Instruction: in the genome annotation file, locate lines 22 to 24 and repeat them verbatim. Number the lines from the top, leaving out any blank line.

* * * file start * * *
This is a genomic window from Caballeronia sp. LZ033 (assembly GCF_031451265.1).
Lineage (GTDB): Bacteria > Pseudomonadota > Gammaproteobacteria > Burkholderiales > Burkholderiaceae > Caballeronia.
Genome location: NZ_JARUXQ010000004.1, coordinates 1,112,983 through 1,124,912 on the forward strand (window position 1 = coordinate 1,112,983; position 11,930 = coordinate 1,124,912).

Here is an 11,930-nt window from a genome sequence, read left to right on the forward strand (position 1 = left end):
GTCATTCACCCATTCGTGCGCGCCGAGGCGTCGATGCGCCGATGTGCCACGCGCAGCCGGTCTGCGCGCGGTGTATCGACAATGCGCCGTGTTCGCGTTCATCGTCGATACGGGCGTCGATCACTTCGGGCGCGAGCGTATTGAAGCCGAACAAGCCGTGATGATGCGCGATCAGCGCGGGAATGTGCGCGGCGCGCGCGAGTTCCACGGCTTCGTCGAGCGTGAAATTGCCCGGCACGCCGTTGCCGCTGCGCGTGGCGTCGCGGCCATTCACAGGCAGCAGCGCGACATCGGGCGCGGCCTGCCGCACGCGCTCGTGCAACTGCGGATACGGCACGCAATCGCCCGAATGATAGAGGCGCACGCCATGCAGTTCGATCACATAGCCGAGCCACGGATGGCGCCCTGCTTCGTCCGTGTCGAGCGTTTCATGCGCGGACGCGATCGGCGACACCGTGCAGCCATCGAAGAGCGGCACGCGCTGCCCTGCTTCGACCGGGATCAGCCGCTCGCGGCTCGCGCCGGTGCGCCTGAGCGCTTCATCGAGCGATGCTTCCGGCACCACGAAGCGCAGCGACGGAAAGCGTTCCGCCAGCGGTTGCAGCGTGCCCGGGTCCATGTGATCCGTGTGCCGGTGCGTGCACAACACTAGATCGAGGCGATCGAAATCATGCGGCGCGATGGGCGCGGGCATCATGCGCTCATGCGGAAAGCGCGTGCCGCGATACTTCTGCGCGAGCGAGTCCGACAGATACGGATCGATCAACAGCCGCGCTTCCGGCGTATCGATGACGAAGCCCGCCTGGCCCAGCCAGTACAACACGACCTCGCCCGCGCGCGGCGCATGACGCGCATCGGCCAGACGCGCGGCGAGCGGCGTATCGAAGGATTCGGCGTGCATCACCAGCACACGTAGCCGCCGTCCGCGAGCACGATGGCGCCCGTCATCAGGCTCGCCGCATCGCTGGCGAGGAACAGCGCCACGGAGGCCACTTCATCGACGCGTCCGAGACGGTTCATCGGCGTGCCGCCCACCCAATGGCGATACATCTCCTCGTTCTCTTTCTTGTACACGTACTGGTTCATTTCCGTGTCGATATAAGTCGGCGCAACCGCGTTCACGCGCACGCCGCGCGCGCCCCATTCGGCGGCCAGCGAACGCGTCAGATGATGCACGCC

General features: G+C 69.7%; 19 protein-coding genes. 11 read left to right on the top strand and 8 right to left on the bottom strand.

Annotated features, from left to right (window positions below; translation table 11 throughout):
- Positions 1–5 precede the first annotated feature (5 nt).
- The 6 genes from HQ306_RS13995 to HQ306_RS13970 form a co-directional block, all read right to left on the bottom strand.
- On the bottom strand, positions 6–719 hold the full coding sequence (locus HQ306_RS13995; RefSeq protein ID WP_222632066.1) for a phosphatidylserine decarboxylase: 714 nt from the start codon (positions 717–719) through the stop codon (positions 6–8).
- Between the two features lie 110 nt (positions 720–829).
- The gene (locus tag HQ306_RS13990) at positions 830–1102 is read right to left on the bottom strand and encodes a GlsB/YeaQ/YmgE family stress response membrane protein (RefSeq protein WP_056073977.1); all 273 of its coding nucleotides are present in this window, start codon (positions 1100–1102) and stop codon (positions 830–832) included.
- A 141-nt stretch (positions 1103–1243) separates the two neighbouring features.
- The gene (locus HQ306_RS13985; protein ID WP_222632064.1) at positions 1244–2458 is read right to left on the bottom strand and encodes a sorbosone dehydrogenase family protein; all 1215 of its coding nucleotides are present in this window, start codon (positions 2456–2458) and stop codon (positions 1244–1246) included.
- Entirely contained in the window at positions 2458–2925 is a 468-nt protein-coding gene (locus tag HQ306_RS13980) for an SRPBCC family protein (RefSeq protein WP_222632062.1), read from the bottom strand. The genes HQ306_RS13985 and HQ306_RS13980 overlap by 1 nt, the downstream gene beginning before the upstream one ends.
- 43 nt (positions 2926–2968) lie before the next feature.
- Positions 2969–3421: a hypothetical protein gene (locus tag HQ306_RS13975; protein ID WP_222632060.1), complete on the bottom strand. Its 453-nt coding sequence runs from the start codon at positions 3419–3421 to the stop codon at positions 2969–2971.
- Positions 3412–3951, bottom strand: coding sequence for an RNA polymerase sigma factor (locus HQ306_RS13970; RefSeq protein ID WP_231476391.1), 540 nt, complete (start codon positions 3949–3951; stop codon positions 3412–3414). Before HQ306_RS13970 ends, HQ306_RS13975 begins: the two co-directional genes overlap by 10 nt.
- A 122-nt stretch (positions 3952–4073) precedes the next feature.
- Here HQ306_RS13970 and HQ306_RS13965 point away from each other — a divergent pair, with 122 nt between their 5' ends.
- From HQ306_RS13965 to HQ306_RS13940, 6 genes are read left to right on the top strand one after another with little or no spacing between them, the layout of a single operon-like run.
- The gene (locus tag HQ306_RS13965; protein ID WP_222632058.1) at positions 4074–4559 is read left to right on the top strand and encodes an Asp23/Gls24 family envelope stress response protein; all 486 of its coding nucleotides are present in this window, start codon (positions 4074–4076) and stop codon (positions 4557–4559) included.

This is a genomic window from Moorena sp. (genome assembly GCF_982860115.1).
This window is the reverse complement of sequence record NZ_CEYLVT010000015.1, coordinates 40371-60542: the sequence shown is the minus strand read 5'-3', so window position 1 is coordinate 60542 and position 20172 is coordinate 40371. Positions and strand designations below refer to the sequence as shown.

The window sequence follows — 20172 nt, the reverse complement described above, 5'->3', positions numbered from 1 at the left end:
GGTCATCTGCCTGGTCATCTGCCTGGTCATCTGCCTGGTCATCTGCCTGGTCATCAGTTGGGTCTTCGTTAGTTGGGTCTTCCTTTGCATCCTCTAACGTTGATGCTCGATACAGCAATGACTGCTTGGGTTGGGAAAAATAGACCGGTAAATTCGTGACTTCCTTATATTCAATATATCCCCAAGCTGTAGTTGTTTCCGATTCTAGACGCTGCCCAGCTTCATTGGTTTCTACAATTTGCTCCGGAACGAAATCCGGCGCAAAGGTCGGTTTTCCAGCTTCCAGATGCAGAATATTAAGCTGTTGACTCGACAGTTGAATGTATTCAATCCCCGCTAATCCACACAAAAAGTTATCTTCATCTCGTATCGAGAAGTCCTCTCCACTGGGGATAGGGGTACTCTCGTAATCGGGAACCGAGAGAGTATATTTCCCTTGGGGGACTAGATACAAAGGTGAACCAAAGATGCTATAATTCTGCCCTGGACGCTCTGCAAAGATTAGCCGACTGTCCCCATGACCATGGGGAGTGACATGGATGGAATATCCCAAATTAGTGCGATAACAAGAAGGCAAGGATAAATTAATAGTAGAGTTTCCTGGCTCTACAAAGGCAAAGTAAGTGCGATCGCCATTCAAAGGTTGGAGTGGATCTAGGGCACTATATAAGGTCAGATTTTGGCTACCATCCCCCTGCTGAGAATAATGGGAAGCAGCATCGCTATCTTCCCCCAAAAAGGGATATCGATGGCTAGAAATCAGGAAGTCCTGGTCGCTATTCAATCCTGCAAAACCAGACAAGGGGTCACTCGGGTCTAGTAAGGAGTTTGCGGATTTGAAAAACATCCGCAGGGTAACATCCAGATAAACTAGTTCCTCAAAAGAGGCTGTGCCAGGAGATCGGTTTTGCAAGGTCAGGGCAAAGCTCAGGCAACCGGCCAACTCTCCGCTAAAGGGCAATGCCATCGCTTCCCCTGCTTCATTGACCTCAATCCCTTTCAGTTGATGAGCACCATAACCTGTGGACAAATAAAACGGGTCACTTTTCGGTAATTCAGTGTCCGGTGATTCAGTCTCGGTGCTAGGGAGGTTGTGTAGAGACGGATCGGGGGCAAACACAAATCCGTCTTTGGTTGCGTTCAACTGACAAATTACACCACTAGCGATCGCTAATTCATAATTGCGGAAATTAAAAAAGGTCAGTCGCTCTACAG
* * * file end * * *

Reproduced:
- The gene (locus tag HQ306_RS13965; protein ID WP_222632058.1) at positions 4074–4559 is read left to right on the top strand and encodes an Asp23/Gls24 family envelope stress response protein; all 486 of its coding nucleotides are present in this window, start codon (positions 4074–4076) and stop codon (positions 4557–4559) included.

This is a genomic window from Moorena sp. (genome assembly GCF_982860115.1).
This window is the reverse complement of sequence record NZ_CEYLVT010000015.1, coordinates 40371-60542: the sequence shown is the minus strand read 5'-3', so window position 1 is coordinate 60542 and position 20172 is coordinate 40371. Positions and strand designations below refer to the sequence as shown.